Taking It Way Back

I Rewatched Now and Then, & It Changed How I Do Summer With My Kids

Teeny, Roberta, Samantha, and Chrissy set the golden standard.

Written by Allison Kenien
A scene from the classic coming-of-age movie 'Now and Then.'
New Line Cinema

OK, I admit it. I try way too hard to entertain my kids.

This is me: "Hey, kids, I made a scavenger hunt for you. When you're done, we can go to the trampoline park. Then we'll go pick strawberries and use them to make smoothies."

Rewatching the 1995 movie Now and Then made me realize I'm being excessive. My kids don't need all that entertainment. In fact, they might be happier if I took a very different approach.

Big Social Circles

The movie starts in the summer of 1970. Main characters Teeny, Roberta, Samantha, and Chrissy are playing Red Rover. They link arms and pick a boy to try to break past them. The girls hold each other tightly, flinging the boy away when he tries to run through. Clearly, these tweens are ready to take on the world.

Neighborhood-wide group games like Red Rover were a major summer highlight during my childhood. We'd run from house to house collecting kids for kickball, ghost in the graveyard, flashlight tag, SPUD, or capture the flag.

Now and Then reminded me why neighbors are important. Running over to a friend's house is better than gold when you're growing up, but unfortunately, my own children have no neighborhood friends. We rarely see people when we're out walking. Perhaps kids are too busy going to dance class or lacrosse practice to play out in the driveway, or maybe they play in the backyard out of view from the road.

It makes me realize the social value of a lemonade stand, a neighborhood barbecue, or just showing up to welcome newcomers. So, much to my kids' excitement, we will be pulling out the pitcher, squeezing lemons, and making new friends before summer is over.

Life Happens Outside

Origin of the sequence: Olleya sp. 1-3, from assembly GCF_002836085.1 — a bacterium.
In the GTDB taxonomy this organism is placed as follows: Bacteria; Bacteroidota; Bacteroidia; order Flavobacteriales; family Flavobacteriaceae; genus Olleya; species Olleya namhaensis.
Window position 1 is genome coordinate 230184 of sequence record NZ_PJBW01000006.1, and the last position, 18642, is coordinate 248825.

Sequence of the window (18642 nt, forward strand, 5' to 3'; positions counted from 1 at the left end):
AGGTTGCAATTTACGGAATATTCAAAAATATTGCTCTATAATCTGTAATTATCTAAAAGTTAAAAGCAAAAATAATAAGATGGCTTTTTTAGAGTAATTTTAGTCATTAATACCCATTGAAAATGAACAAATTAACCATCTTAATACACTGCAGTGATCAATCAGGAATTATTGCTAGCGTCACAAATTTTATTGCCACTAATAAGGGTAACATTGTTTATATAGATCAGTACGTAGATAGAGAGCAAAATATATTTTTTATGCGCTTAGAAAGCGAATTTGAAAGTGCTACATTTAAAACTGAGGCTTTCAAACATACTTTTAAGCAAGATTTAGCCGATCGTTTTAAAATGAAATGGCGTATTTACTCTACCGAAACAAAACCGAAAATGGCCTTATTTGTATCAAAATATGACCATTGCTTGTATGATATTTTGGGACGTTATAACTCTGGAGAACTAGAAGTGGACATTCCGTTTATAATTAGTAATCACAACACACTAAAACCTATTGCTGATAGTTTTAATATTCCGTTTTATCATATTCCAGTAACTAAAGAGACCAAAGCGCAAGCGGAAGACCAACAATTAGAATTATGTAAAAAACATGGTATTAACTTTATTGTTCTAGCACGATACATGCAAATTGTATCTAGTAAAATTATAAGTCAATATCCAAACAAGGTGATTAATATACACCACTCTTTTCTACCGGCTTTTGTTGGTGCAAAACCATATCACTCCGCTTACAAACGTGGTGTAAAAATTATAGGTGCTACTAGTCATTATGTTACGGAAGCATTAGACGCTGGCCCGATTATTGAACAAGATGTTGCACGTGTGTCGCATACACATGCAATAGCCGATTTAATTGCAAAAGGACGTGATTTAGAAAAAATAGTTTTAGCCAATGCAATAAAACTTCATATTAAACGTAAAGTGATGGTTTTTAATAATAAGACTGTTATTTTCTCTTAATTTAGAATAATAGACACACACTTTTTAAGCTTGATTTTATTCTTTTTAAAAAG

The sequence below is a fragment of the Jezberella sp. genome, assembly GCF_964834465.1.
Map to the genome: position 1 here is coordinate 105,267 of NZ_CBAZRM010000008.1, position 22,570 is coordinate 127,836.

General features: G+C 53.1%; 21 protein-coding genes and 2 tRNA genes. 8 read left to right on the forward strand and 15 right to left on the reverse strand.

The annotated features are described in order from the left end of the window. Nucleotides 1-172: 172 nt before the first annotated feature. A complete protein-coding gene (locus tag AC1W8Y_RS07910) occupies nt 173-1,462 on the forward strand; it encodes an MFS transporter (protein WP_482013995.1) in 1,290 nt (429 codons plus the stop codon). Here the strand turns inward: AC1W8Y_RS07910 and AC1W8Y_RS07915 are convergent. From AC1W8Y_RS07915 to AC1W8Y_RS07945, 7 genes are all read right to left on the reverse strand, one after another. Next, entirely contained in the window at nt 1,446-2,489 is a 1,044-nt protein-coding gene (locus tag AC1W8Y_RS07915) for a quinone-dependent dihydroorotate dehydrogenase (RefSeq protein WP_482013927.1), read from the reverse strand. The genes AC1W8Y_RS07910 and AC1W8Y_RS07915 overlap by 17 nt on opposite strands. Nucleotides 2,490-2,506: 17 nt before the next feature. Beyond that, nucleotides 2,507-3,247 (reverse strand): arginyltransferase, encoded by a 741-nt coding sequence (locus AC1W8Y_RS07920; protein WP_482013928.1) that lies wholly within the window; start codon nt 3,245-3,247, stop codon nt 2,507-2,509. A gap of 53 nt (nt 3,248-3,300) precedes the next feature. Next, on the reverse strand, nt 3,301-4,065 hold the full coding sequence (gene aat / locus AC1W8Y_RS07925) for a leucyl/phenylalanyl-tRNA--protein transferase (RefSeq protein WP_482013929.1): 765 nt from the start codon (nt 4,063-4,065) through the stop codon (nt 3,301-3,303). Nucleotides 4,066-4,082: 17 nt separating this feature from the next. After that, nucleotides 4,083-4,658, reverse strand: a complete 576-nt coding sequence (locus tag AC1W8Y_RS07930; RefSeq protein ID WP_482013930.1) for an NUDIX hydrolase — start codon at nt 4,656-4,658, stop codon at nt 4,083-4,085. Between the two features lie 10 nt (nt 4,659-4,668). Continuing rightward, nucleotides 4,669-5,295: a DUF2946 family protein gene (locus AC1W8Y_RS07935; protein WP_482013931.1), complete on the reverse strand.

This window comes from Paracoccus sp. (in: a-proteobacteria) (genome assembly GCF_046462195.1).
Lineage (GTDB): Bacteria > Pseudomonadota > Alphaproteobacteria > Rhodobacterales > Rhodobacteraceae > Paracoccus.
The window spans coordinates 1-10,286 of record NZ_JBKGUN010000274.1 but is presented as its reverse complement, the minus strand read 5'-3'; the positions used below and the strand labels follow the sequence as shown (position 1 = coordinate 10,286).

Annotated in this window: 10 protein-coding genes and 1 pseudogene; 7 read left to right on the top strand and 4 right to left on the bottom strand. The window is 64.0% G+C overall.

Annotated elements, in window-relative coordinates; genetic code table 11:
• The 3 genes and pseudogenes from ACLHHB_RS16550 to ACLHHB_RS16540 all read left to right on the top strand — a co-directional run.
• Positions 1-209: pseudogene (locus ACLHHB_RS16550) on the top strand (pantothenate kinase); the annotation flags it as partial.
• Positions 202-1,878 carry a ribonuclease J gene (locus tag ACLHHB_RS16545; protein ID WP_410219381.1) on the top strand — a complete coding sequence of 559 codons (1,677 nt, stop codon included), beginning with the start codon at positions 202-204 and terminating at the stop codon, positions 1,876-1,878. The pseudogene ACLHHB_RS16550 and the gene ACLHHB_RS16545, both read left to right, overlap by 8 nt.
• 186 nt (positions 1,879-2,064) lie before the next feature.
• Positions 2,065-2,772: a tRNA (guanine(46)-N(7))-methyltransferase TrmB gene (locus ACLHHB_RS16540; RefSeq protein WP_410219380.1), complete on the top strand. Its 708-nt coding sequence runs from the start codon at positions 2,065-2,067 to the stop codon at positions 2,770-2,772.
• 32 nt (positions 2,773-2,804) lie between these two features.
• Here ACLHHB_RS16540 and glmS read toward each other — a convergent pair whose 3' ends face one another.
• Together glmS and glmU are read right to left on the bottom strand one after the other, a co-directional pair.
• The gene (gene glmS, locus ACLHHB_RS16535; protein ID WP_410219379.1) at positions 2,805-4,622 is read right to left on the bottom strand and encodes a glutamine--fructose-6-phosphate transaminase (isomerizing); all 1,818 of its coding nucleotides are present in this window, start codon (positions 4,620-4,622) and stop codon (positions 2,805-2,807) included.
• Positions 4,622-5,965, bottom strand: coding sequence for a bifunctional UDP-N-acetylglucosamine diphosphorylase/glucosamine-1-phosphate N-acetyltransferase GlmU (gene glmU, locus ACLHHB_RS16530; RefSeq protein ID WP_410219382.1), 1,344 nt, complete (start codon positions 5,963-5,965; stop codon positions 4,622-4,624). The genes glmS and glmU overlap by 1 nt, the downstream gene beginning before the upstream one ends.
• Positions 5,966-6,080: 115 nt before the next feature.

Teeny, Roberta, Samantha, and Chrissy are constantly cruising through their neighborhood and around town. After all, Roblox and TikTok do not exist yet, so getting out of the house is their best entertainment.

They decide to have a seance and communicate with "Dear Johnny." Their quest to discover his cause of death leads them on a bike trip to a nearby library. It takes all day to bike to the library, and on the way, they prank boys, sing radio hits, meet a Vietnam vet hitchhiker, and discuss the birds and bees over bottles of Coke.

Later in the movie, being outside sans parents creates an opportunity for Roberta to have her first kiss with Scott Wormer, played by Devon Sawa. Oh, lucky Roberta! Every '90s girl with a Teen Beat magazine wished she could be in Roberta's shoes. And in case you're wondering, Devon is still pretty dreamy in his 40s.

When I was a tween, these scenes inspired me to buy a Ouija board, strap a radio to my bike, and beg my mom to pick up hitchhikers. (She always said "no," and I wondered why since the hitchhiker from Now and Then was charming.)

Now, I can't imagine letting my kids go on adventures so far from home. Millennial parents are more protective than previous generations. As a result, today's youngsters get less time outside (an average of four to seven minutes daily) than previous generations. I'm totally overprotective too, but I'm trying to let my kids lead the way on hikes and other unplanned adventures.

Childhood Dream Homes

Over the summer, the girls save their money and eventually buy a treehouse for Chrissy's backyard. Honestly, the chic retreat is straight-outta Treehouse Masters, and it would probably cost, like, $20k today.

My kids ask me for a treehouse at least once per week. It's the perfect childhood basecamp, and if I had a tree that could hold one, I would take the plunge. Screw my fear of broken arms!

Although the treehouse isn't happening, I love the idea that hard work earns big rewards, and the Now and Then treehouse reminded me that youngsters need their own safe, comfortable space. So, my kids are doing chores to earn room makeovers. Right now, they are begging for loft beds or hammocks — it's no treehouse, but it still feels wild.

What We Really Need

The movie wraps up with Chrissy's baby being born in the 1990s, aka the good old days before smartphones and nauseating activity schedules.

After the baby's birth, Teeny, Roberta, Samantha, and Chrissy end up outside for one more game of Red Rover, reminding us that good friendships transcend time.

Honestly, it's tempting to go goblin mode and laze around the house, but my family always has way more fun spending time with people. The pandemic kept us all cooped up for too long, and now we need to make up for it.

Rewatching this movie made me realize that my best childhood summers weren't filled with amusement parks, movies, video games, or fancy toys. My best summers were filled with friends. So, as I plan the rest of my kids' summer, I'm chopping the frilly distractions and leaving time for simple games with our best friends.